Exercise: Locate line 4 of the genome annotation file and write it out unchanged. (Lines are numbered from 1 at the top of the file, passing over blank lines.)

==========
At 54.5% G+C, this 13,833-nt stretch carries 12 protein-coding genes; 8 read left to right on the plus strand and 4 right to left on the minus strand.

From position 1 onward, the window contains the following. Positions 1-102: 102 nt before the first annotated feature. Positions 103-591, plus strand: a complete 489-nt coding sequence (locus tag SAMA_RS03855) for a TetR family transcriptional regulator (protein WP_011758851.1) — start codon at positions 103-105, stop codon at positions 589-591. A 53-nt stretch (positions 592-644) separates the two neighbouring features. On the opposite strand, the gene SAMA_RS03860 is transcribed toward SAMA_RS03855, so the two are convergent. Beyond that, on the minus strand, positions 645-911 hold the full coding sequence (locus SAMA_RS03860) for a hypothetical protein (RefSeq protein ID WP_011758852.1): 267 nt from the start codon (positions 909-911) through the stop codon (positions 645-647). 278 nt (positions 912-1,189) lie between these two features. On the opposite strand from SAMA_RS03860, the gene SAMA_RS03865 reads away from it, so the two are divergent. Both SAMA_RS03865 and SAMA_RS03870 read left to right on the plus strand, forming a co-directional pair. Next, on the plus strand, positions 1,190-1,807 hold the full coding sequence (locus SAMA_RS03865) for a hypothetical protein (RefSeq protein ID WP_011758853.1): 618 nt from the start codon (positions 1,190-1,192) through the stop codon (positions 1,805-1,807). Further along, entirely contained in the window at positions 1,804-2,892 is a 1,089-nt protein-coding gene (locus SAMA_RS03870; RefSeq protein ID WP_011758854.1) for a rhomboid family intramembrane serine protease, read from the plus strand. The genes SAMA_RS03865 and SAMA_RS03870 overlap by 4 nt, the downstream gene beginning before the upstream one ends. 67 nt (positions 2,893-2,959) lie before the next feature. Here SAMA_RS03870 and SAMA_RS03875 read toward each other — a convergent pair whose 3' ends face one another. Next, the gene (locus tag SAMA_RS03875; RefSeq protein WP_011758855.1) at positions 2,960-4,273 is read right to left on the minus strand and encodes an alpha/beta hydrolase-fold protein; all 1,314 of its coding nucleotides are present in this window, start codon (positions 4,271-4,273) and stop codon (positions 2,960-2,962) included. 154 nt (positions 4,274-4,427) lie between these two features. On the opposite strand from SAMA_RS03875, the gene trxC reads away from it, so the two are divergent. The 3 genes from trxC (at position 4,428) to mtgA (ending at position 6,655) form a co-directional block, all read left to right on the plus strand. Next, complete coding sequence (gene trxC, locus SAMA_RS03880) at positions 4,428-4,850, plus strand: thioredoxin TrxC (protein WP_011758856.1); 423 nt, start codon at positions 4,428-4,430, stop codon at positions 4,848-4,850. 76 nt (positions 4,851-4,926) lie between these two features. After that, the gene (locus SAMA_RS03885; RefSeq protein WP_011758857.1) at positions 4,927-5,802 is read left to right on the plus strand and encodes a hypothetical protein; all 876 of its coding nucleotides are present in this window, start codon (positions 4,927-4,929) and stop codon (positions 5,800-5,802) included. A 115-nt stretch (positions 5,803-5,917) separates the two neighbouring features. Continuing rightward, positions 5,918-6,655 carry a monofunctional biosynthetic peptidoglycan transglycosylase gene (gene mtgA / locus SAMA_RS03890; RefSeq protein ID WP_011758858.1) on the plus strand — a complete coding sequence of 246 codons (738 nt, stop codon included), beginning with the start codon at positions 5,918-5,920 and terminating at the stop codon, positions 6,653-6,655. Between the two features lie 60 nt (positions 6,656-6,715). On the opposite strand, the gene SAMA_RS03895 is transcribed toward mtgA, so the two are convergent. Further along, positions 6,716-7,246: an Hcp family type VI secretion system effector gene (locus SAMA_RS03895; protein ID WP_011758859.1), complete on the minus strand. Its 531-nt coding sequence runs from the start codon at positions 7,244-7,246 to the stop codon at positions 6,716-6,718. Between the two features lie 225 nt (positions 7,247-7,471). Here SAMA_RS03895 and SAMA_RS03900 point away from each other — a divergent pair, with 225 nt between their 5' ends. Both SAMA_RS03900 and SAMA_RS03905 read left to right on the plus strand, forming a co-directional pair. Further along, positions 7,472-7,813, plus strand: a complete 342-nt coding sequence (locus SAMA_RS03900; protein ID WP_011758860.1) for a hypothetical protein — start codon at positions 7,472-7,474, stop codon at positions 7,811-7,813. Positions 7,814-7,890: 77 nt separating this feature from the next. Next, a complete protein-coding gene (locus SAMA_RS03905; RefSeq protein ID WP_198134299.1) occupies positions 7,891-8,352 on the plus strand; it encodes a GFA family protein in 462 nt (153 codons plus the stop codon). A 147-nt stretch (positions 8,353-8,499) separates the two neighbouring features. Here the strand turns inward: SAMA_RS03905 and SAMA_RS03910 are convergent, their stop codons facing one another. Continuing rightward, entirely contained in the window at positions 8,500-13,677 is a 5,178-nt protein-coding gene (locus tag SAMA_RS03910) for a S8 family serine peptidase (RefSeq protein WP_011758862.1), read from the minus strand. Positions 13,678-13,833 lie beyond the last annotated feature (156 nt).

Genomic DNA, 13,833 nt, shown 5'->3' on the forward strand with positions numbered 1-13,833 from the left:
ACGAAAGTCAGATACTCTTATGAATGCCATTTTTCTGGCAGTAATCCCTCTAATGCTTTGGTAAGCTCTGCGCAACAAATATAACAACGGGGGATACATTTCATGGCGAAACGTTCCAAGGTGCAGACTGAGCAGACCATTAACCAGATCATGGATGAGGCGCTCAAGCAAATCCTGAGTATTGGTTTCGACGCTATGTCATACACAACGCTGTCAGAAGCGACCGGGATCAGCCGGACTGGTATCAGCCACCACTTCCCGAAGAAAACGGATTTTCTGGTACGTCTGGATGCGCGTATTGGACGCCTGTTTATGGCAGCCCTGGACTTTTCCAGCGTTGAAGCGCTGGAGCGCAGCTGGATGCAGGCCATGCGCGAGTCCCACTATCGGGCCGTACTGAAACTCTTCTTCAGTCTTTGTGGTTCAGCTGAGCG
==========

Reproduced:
ACGAAAGTCAGATACTCTTATGAATGCCATTTTTCTGGCAGTAATCCCTCTAATGCTTTGGTAAGCTCTGCGCAACAAATATAACAACGGGGGATACATTTCATGGCGAAACGTTCCAAGGTGCAGACTGAGCAGACCATTAACCAGATCATGGATGAGGCGCTCAAGCAAATCCTGAGTATTGGTTTCGACGCTATGTCATACACAACGCTGTCAGAAGCGACCGGGATCAGCCGGACTGGTATCAGCCACCACTTCCCGAAGAAAACGGATTTTCTGGTACGTCTGGATGCGCGTATTGGACGCCTGTTTATGGCAGCCCTGGACTTTTCCAGCGTTGAAGCGCTGGAGCGCAGCTGGATGCAGGCCATGCGCGAGTCCCACTATCGGGCCGTACTGAAACTCTTCTTCAGTCTTTGTGGTTCAGCTGAGCG